Digital Transformation: The Engine Powering our Experience Economy

Jul 30, 2019 • FeaturesManagementMark BrewerDigital TransformationExperience Economyfield servicefield service managementIFSService ManagementCustomer Satisfaction and ExpectationsManaging the Mobile Workforce

In his previous article for Field Service News, Mark Brewer, Global Industry Director, Service Management, IFS introduced the concept of the experience economy, now he outlines why digital transformation is the key to driving it forwards...

Here's a scary statistic. The average person clicks, taps or swipes a mobile device 2,617 times a day.  It shows just how much time we now spend interacting with the online world. Banking, booking holidays, shopping, socialising and so on, we increasingly live our lives through a screen. And with every interaction, we expect a particular level of service in return.

With digital technologies continuing to advance rapidly, along with consumers' understanding of the possibilities they enable, people demand an immediate and seamless experience whenever and however they make contact. These expectations, which are already prevalent in the home, have now evolved in the workplace. This has major implications for the planning and delivery of service, and specifically how companies look to drive customer loyalty (and ultimately retention) via a superior experience.

Automation and Artificial Intelligence (AI) have a significant role to play here. AI isn't strictly new of course. But what is new is the way it influences today's experience economy by affecting outcomes, driving engagement and in many cases scaling the human.


Superior engagement

A comprehensive customer contact strategy is essential for any service organisation. Traditionally, this has focused on voice or email; now it includes an entire omnichannel capability with multiple media touchpoints. As you'd expect, this evolution is being driven by younger age groups. 26 per cent of millennials use social media and 29 per cent use texts and messaging apps to reach out for service, while three-quarters of all people over 44 years of age prefer using more traditional means such as emails or phone calls.

For example, if you want to book an appointment for someone to come and service your boiler, you can organise it without having to speak to anyone, online. A chatbot replaces the 'real' person. This is more convenient for you, more cost-effective and efficient for the organisation you're talking to - but it also raises your expectations.

This means responses must be faster, and there's no room for error. There's no time for long calls with operators or the patience to be passed from department to department. And gratification must be swift and successful, however you interact - whether via a web portal, email, virtual assistant, or even an instant messaging service like WhatsApp.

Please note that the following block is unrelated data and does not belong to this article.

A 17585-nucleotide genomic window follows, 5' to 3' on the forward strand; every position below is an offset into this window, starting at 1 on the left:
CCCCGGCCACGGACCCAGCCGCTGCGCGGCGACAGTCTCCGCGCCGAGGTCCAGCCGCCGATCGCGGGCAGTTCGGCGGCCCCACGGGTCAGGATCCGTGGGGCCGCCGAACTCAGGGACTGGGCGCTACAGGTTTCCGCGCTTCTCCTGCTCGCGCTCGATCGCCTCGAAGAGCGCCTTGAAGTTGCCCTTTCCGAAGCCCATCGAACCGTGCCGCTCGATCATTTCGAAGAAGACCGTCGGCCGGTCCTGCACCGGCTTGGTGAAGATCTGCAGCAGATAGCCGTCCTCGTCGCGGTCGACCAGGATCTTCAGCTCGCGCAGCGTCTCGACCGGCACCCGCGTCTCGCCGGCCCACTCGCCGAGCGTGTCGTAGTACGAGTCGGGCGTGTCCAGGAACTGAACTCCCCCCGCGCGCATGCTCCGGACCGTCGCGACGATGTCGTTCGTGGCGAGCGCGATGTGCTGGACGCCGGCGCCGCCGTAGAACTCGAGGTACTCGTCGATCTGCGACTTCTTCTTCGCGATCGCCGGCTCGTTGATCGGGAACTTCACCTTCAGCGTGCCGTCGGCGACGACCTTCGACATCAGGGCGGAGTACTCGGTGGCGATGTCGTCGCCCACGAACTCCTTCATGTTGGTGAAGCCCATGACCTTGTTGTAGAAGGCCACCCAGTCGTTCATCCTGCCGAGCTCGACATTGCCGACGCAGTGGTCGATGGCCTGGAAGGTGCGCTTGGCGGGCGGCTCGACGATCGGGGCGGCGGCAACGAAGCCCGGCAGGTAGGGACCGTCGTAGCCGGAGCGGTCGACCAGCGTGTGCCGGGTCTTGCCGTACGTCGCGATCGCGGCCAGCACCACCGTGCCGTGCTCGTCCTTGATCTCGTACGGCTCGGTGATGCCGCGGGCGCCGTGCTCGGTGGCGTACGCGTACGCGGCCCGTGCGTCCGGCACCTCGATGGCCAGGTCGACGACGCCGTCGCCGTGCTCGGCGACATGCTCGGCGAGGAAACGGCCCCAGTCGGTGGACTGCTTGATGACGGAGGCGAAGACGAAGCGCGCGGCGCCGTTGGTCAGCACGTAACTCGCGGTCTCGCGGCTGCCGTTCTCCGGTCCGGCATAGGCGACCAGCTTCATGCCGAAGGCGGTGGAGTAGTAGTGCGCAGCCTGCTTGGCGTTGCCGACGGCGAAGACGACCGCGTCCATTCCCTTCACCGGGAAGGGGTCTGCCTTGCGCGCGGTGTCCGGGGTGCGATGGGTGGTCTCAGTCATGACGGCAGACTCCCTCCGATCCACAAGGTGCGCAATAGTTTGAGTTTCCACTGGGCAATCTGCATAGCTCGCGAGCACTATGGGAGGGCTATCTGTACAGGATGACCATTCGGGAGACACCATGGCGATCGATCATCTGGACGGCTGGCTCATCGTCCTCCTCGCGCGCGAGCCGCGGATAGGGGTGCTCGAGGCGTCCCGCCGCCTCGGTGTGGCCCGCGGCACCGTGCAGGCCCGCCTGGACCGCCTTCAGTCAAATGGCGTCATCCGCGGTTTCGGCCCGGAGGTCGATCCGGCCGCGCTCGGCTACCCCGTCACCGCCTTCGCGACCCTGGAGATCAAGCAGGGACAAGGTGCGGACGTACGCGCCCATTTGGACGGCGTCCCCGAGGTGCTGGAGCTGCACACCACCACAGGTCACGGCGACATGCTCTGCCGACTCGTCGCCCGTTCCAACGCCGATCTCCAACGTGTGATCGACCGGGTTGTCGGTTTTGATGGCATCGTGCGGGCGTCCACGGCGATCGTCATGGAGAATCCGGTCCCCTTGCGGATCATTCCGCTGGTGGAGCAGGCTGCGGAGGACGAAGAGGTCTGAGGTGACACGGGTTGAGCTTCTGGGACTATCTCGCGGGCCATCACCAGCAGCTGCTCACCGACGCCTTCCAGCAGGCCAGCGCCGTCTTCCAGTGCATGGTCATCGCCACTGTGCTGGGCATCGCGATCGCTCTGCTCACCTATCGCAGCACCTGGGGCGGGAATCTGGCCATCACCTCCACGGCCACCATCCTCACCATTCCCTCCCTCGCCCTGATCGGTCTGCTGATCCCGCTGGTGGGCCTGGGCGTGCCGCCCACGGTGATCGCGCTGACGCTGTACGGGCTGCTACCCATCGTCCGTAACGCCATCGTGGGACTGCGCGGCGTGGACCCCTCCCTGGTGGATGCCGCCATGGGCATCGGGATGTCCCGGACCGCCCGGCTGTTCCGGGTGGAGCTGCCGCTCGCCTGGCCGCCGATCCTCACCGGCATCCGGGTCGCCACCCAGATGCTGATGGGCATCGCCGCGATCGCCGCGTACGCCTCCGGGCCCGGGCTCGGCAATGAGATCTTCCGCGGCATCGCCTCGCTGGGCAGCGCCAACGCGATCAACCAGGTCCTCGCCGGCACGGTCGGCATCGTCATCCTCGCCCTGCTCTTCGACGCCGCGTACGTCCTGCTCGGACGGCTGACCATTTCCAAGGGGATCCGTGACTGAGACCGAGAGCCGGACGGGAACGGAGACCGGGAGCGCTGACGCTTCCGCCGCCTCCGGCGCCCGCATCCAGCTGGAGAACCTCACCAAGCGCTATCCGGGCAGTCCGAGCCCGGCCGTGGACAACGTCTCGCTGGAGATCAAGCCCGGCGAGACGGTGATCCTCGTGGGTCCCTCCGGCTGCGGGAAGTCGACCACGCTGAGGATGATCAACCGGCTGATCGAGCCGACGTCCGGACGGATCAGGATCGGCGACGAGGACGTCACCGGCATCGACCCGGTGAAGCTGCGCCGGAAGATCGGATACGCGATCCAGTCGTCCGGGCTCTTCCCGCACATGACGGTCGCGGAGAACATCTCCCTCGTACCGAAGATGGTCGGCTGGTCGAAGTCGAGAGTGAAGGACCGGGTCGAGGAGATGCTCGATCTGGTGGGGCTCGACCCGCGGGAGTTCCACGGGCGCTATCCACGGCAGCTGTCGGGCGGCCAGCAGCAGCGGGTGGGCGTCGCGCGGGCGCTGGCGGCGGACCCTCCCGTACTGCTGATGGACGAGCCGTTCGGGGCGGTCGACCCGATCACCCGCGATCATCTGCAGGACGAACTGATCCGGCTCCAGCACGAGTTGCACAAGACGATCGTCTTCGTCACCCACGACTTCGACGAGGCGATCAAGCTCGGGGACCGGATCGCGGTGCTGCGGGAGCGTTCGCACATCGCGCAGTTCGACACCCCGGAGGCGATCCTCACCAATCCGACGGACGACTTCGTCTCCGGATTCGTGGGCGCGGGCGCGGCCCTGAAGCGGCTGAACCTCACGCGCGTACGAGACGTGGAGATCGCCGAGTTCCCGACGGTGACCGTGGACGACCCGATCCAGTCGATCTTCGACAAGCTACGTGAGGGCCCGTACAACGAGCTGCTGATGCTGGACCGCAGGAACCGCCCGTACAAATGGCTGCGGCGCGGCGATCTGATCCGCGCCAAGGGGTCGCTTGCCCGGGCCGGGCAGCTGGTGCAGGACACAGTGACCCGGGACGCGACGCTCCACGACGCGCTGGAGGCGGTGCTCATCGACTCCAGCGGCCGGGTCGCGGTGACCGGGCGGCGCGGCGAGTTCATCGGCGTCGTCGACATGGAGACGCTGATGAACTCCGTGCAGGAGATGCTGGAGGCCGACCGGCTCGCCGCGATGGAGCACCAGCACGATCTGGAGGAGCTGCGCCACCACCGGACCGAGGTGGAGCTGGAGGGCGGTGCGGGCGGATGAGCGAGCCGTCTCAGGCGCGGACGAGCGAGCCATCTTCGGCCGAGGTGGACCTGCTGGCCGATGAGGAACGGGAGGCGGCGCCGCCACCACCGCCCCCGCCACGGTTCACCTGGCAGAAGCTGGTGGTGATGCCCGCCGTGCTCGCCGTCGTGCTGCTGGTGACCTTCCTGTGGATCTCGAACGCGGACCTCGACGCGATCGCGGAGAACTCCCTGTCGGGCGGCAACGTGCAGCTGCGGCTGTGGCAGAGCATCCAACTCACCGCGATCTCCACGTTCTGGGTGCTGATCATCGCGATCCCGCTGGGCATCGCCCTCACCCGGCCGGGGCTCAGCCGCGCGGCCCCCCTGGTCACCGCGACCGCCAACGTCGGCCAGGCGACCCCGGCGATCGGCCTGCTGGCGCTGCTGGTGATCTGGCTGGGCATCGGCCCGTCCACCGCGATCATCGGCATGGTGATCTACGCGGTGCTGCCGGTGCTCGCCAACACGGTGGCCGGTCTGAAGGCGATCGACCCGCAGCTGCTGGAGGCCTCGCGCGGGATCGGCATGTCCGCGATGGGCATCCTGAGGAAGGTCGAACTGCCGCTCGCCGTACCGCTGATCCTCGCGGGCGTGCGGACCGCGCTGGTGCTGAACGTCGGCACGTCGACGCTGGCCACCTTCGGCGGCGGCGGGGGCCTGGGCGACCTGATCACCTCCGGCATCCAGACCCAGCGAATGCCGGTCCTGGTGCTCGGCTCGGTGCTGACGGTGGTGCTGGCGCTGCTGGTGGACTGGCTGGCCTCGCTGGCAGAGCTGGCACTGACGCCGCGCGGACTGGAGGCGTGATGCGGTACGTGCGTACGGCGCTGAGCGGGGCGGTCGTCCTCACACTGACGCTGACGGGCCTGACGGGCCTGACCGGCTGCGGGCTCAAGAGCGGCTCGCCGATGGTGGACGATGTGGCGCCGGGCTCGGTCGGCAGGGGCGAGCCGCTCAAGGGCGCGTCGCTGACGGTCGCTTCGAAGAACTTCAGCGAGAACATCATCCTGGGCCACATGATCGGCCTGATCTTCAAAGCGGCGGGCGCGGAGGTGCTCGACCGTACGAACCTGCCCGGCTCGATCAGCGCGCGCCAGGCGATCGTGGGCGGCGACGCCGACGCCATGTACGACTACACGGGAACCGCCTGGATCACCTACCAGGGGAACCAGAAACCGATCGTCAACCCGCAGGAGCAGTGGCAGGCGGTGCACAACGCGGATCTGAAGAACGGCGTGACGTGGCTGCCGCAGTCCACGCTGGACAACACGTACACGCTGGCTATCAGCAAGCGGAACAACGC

74 per cent of companies offer some form of self-service for customers - and the majority have implemented it specifically to improve customer experienceThis has implications for businesses looking to maintain positive customer relationships. An operation which has traditionally focused on contact centres, predominantly powered by phones (i.e. voice), must now deploy a comprehensive, omnichannel communications suite capable of serving a wide range of contact media, anytime and anywhere.

This can be problematic. Many companies can't afford to extend their contact centre facilities to multiple locations, or cater specifically to every market they're working in.

However, help is at hand with virtual contact centres which can make efficient use of distributed and varied workforces, automatically matching agents with requests and customers.  This also drives a more responsive, agile, and scalable workforce where agents can engage in multiple simultaneous conversations using multiple chat sessions and providing consistently high service levels.

The B2C world already does this pretty well. 74 per cent of companies offer some form of self-service for customers - and the majority have implemented it specifically to improve customer experience. B2B organisations need to follow suit. The rewards are big for those who do it well. Companies with effective omnichannel communications enjoy 28 positive customer experiences for every one negative experience, while companies without this experience just two positive experiences for every one negative*.

It's a no-brainer. Doing omnichannel well can create up to 14 times more positive customer experiences. Crucially, this also influences customer loyalty. To look at it another way, your business will potentially only lose one in 29 customers, as opposed to one in three!


Powering the experience

The driver here is digital transformation, enabling new levels of service provision. Customer interactions differ based on age, demographics and preferences. Digital supports them all. It's no longer just your customer services department talking to these customers, it's your equipment, IoT sensors, AI, chatbots and more: predicting behaviour, recommending actions, solving issues, intuitively.  The more it does this, the smarter it gets.

This technology is transformational and can bring huge benefits to your business. However, you need the right infrastructure in place to manage it.

So, what next?

To see examples of how IFS has helped customers drive digital transformation in their operations, and understand how omnichannel customer engagement can improve your customer’s experience, visit

*Forrester: The role of emotion in customer experience